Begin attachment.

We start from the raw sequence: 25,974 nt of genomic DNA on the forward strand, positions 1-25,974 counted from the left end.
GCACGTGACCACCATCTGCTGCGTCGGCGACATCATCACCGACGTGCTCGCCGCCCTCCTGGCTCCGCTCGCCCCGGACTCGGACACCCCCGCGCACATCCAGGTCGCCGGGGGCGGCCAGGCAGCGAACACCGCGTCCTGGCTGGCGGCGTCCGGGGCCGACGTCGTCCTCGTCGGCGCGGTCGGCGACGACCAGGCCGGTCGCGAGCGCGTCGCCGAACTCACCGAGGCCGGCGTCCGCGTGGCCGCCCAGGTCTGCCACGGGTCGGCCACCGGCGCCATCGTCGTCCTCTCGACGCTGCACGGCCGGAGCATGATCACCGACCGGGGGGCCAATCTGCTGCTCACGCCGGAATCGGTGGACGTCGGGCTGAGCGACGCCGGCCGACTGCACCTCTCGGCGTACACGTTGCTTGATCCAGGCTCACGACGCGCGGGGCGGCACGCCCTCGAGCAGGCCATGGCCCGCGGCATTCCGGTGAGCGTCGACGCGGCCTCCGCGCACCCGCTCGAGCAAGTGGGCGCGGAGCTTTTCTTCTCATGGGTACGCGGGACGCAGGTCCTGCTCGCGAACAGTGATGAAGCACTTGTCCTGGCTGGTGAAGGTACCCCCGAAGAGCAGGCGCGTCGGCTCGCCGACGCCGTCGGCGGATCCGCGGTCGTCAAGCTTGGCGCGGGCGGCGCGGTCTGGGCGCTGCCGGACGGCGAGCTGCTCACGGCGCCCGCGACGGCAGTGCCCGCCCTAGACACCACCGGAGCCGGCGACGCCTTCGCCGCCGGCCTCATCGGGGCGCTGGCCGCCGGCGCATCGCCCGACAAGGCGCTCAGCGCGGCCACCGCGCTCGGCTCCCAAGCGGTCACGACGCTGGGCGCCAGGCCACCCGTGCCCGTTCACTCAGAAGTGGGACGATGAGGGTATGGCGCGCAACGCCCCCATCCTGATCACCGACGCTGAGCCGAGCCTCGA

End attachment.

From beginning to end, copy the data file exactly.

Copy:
We start from the raw sequence: 25,974 nt of genomic DNA on the forward strand, positions 1-25,974 counted from the left end.
GCACGTGACCACCATCTGCTGCGTCGGCGACATCATCACCGACGTGCTCGCCGCCCTCCTGGCTCCGCTCGCCCCGGACTCGGACACCCCCGCGCACATCCAGGTCGCCGGGGGCGGCCAGGCAGCGAACACCGCGTCCTGGCTGGCGGCGTCCGGGGCCGACGTCGTCCTCGTCGGCGCGGTCGGCGACGACCAGGCCGGTCGCGAGCGCGTCGCCGAACTCACCGAGGCCGGCGTCCGCGTGGCCGCCCAGGTCTGCCACGGGTCGGCCACCGGCGCCATCGTCGTCCTCTCGACGCTGCACGGCCGGAGCATGATCACCGACCGGGGGGCCAATCTGCTGCTCACGCCGGAATCGGTGGACGTCGGGCTGAGCGACGCCGGCCGACTGCACCTCTCGGCGTACACGTTGCTTGATCCAGGCTCACGACGCGCGGGGCGGCACGCCCTCGAGCAGGCCATGGCCCGCGGCATTCCGGTGAGCGTCGACGCGGCCTCCGCGCACCCGCTCGAGCAAGTGGGCGCGGAGCTTTTCTTCTCATGGGTACGCGGGACGCAGGTCCTGCTCGCGAACAGTGATGAAGCACTTGTCCTGGCTGGTGAAGGTACCCCCGAAGAGCAGGCGCGTCGGCTCGCCGACGCCGTCGGCGGATCCGCGGTCGTCAAGCTTGGCGCGGGCGGCGCGGTCTGGGCGCTGCCGGACGGCGAGCTGCTCACGGCGCCCGCGACGGCAGTGCCCGCCCTAGACACCACCGGAGCCGGCGACGCCTTCGCCGCCGGCCTCATCGGGGCGCTGGCCGCCGGCGCATCGCCCGACAAGGCGCTCAGCGCGGCCACCGCGCTCGGCTCCCAAGCGGTCACGACGCTGGGCGCCAGGCCACCCGTGCCCGTTCACTCAGAAGTGGGACGATGAGGGTATGGCGCGCAACGCCCCCATCCTGATCACCGACGCTGAGCCGAGCCTCGA